CS: I’ve focused on oceans for two reasons: I lived on Long Island, where the land was mostly occupied and built on, but wildness started at the shore, and so the coast and ocean drew me deeply in. And because humans do not live in and build on the ocean, so I saw a greater chance for restoring living abundance. But I am interested in everything about life, and certainly I am very interested and concerned about wildlife ashore and inland.
B: Given the rate at which humans are negatively impacting the natural world, do you remain hopeful that we can change? If so, where does that hope come from?
CS: Humans are too much of a good thing. But when I was young, pesticides had essentially wiped out three of the most spectacular birds in the U.S.: peregrine falcons, ospreys, and bald eagles. They are now incomparably more abundant. This morning while walking our dogs on the beach, my wife and I saw five ospreys. Fish are now recovering in U.S. waters. We are the first generation in 500 years to be able to say there are more fish in our home waters now than when I was a kid. And only a small handful of people really made each of these things happen. Hope comes from the inspiring beauty of the living world and the planet we’re on in the galaxy we’re in. And from the fact that causes that seemed lost actually were won by a few dedicated, persistent people who succeeded in turning dire situations around. It has happened some. So it can happen more.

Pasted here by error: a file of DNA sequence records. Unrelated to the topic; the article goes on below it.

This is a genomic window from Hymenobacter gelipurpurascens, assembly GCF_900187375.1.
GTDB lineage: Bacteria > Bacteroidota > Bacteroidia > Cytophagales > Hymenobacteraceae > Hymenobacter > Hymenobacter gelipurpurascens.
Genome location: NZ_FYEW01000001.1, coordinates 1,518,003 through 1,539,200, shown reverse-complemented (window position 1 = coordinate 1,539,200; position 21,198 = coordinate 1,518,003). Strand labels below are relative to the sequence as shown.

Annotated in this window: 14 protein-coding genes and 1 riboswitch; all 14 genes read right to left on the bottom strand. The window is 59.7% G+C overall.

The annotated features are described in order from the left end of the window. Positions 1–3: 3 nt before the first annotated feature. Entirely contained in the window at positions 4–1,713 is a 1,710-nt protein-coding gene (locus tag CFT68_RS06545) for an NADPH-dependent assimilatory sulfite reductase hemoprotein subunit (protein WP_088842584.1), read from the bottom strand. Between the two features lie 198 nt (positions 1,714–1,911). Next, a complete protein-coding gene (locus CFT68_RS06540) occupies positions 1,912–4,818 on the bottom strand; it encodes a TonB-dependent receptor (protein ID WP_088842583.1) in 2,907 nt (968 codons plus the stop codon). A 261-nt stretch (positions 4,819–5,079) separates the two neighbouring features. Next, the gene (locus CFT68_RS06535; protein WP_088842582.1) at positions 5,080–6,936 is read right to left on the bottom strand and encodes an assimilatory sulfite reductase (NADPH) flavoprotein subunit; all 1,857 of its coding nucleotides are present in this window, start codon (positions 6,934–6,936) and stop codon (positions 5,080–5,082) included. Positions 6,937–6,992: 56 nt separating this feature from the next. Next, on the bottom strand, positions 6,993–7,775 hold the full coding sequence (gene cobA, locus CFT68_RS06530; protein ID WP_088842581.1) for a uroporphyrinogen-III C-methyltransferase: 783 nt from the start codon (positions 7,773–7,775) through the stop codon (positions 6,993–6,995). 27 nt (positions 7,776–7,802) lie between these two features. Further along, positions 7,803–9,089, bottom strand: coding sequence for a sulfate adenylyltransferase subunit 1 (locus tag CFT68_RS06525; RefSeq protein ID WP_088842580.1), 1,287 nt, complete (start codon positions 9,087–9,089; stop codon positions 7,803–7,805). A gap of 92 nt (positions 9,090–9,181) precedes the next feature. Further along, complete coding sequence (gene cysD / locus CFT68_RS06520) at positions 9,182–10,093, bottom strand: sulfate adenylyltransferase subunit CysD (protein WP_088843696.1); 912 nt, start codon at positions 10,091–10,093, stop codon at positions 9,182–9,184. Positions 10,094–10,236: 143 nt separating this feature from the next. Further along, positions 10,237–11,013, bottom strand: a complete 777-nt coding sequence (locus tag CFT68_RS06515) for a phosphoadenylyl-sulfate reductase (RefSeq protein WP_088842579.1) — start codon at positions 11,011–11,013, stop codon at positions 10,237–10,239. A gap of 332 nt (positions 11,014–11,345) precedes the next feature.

B: What are you working on now?
CS: I am working on a book about social learning in non-humans. What do many animals need to learn from others? In a sense, how do they learn and transmit their culture.
B: Of all the animals you’ve spent time with, is there one that you feel you’ve connected with most strongly from an emotional or cognitive perspective?
CS: My doggie Chula. One of the great loves of my life and one of the best friends I’ve ever had. Other than her, I’d say elephants. Their peaceful and supportive way of being in the world seems in some ways better than ours.